While I've participated in two of the beta weekend events and have been following Neverwinter for a few months now as part of my column coverage, much of the game is virgin territory to me. I like going into a launch relatively unspoiled (or as unspoiled as a writer who covers MMOs can be), so this launch diary isn't going to be the voice of great experience. It's going to be the voice of experiences. See what I did there?
Noon on April 25th finally arrived... and we were off to the D&D races!
After reserving a few of my favorite choice names, I got down to building my first character. I had already decided that I would be a Halfling Devoted Cleric, having become partial to the combination in beta. It wasn't a tough choice; melee fighters aren't as interesting to me, and the Control Wizard isn't as durable.
The appeal of the Devoted Cleric to me is its hybrid nature. She's a spellcaster that can pump out decent DPS from afar, but she's also a healer. Considering how it's the only healing class in the game right now, I predict that DCs will be in high demand for dungeon runs. I won't lie about being nervous when it comes to figuring out how to heal with Cryptic's mouselook system, though; it was messy in beta and will probably be messy live.
Unlike some players that you see on launch day, I'm not out to get a huge head start or race toward a major goal. I just want to take my time, figure out the game as a whole, and enjoy the journey. For me, that usually starts with a 15-minute session of standing stock-still and exploring all of the UI elements and settings until everything is just so.
Once you get used to the mouselook controls, the change-up from normal MMO control schemes isn't that noticeable. Hitting alt to regain control of my cursor becomes second nature.
Neverwinter's tutorial went through a final pass during the last couple of beta weekends, and it's definitely much improved over its earlier incarnations. In my opinion, it's perfect: It allows me to fiddle with controls without pressuring me to do things, it explains the basics quickly and succinctly, the enemies aren't that aggressive, and it isn't agonizingly long.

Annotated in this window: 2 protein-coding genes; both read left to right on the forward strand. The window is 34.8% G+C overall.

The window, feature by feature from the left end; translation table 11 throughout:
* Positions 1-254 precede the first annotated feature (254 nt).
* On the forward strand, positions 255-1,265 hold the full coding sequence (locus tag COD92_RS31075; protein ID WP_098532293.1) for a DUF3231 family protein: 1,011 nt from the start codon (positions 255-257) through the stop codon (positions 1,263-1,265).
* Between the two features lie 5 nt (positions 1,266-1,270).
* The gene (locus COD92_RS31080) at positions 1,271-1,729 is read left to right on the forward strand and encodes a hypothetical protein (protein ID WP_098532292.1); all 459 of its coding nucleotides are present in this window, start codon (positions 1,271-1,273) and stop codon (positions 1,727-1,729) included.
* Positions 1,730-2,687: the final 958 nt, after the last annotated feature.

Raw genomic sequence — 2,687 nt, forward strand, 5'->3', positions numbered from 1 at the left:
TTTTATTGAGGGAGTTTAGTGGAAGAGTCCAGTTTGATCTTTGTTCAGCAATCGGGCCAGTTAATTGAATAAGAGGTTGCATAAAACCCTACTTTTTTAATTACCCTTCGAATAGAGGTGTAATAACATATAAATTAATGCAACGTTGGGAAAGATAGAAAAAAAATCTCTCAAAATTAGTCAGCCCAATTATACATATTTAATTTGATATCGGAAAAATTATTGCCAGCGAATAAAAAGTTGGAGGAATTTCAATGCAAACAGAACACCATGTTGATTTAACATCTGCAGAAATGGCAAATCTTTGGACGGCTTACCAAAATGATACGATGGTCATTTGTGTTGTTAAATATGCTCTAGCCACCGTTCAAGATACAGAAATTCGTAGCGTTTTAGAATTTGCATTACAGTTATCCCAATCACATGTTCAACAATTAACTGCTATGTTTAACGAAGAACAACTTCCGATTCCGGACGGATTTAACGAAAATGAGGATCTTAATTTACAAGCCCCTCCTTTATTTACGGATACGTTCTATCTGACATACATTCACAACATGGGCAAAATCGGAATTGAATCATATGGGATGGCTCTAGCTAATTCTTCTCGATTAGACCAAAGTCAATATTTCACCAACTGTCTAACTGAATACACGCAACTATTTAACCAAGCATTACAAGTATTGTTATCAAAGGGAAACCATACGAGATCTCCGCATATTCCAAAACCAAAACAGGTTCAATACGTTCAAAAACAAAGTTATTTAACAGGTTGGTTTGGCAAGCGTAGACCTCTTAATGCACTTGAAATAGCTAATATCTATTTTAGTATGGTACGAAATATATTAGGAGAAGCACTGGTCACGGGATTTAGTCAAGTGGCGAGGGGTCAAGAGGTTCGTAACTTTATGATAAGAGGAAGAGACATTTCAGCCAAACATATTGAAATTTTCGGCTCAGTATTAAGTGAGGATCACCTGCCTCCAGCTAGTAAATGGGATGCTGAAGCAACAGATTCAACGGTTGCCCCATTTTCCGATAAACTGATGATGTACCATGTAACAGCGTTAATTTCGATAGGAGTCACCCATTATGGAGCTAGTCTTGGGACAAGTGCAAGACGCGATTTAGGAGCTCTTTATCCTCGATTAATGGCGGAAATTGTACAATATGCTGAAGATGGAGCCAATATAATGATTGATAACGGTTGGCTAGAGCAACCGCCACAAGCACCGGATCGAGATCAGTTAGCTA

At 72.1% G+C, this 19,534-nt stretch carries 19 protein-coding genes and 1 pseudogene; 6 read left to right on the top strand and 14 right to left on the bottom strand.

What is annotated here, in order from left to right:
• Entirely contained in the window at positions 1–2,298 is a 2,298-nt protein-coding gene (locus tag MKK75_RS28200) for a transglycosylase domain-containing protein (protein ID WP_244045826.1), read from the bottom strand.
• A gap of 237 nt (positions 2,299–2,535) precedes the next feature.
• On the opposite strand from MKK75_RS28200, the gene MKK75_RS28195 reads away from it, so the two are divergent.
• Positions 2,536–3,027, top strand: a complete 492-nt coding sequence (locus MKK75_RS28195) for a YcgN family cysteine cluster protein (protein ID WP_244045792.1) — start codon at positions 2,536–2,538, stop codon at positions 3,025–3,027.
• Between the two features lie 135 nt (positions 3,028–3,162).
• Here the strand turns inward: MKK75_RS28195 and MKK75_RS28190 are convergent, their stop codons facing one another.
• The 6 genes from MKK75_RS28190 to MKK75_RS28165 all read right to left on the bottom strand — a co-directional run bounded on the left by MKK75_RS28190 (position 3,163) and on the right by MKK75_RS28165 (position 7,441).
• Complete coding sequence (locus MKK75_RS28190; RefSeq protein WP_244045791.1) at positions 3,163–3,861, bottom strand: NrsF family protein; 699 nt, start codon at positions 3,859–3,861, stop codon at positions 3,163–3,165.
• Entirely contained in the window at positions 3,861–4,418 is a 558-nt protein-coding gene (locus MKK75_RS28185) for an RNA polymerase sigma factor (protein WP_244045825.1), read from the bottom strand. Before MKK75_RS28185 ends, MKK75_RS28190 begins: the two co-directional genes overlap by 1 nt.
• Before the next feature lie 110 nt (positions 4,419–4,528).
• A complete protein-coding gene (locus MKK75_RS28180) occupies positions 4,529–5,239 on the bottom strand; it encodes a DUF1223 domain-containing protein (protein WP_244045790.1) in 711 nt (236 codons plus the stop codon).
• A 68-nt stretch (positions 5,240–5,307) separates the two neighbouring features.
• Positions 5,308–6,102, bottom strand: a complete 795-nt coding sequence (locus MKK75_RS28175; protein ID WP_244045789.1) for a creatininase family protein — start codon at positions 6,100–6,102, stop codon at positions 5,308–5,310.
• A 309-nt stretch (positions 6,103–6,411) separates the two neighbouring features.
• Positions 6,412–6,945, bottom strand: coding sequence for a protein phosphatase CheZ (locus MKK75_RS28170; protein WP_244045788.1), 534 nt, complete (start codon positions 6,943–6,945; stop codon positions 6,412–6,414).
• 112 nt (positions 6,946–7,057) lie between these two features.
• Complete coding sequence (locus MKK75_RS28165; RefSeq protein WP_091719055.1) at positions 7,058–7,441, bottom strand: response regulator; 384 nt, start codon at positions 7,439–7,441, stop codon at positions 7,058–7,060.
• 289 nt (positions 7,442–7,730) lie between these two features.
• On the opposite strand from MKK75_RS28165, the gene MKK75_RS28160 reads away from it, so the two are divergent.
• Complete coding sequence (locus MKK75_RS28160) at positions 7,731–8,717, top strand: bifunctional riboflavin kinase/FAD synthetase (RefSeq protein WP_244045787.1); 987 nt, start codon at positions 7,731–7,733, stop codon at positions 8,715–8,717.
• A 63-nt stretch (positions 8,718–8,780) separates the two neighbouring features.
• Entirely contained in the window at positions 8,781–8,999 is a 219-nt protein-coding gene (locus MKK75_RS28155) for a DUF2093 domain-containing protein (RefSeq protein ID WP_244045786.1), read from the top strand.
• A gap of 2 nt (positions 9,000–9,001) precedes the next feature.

The tutorial features the aftermath of the awesome CGI opening video (seriously, it's one of the better MMO movies I've seen -- don't skip it!) as your character helps to mop up the undead attack on Neverwinter.
Another thing to get used to in Neverwinter vs. other MMOs is a much more mobile combat system. Learning how to dodge, sidestep, and use terrain to your advantage is absolutely crucial here unless you like being a punching bag. The dodge animations are particularly neat; my Cleric does a sort of power-slide to quickly get away. I like to imagine that "Old Time Rock 'n' Roll" is playing when I do that.
The tutorial is XP-fixed, so you and everyone else will be level 4 when you finish. It dumped me out near the marketplace and encouraged me to explore for a little bit. This square has a lot of useful features, including specific vendors, the task board, and the town crier. I ran past it all to turn in the quest to Sgt. Knox, who then set me up with my first cosmetic outfit set: grubby peasant garb. Awesome. Thanks, Knox.
Because everyone who logged in on the 25th is a Heroes of the North purchaser, the sheer amount of Drows and panthers roaming the city was just absurd. Those who know me well know that I cannot stand uppity Elves and cats, so I think Cryptic is out to get me.
It's possible that I could have gotten "off the rails" at this point and tried my hand at a few different activities, but I had a hunch that I probably needed a few more levels before I'd be effective on my own. Therefore, the baby dungeoneer stays safe within the protective arms of the starting quest line, dutifully following the sparkly path and performing exciting activities such as pick up object A and deliver it to place B.
OK, so questing isn't the most thrilling activity at first. However, there are a few positive mentions to make in this regard. The first is that many of the quests feature voice-overs that continue even if you tab out of the text box (you have the option to turn the voice off). I actually like that because I can listen to the quest flavor as I'm running to the location instead of just standing still.
I also appreciated the little mini-instances that seemlessly integrate into the game world. You'll see these when you pass through a sparkly cone. What's outside is for everyone, but what's inside is just for you.
Finally, I like that Neverwinter gets you into little dungeons within a few minutes of leaving the tutorial. The city is all well and good, but this game is about its dungeons, and I don't want to have to be an errand boy for a week before getting to the good stuff.
Even when I'm playing on rails, there's a satisfying element to playing Neverwinter for me. It's kind of like driving with a GPS on; the game tells you where to go, and you can just enjoy the ride, admire the scenery, and concentrate on the controls. The little (optional) sparkly trail that leads you through quests and dungeons is welcome, although I can see why it will most certainly be used as Exhibit A for the "MMOs are being dumbed down" crowd.
Besides, the sparkly trail is deceptive. It often leads you right through traps and away from treasure, so there's a lot to be said for downgrading it to a general suggestion. I love searching the nooks and crannies of these dungeons, loading up my bags with all of the good loot I find.
A busy night indeed
By the time I wrapped up my first night in Neverwinter, I'd reached level 10, engaged in a group skirmish (definitely recommended!), fought my way through a burning building, and spent a lot of time just boggling at the scenery. It may not be the deepest MMO I've ever played, but so far it ranks high on visceral entertainment!
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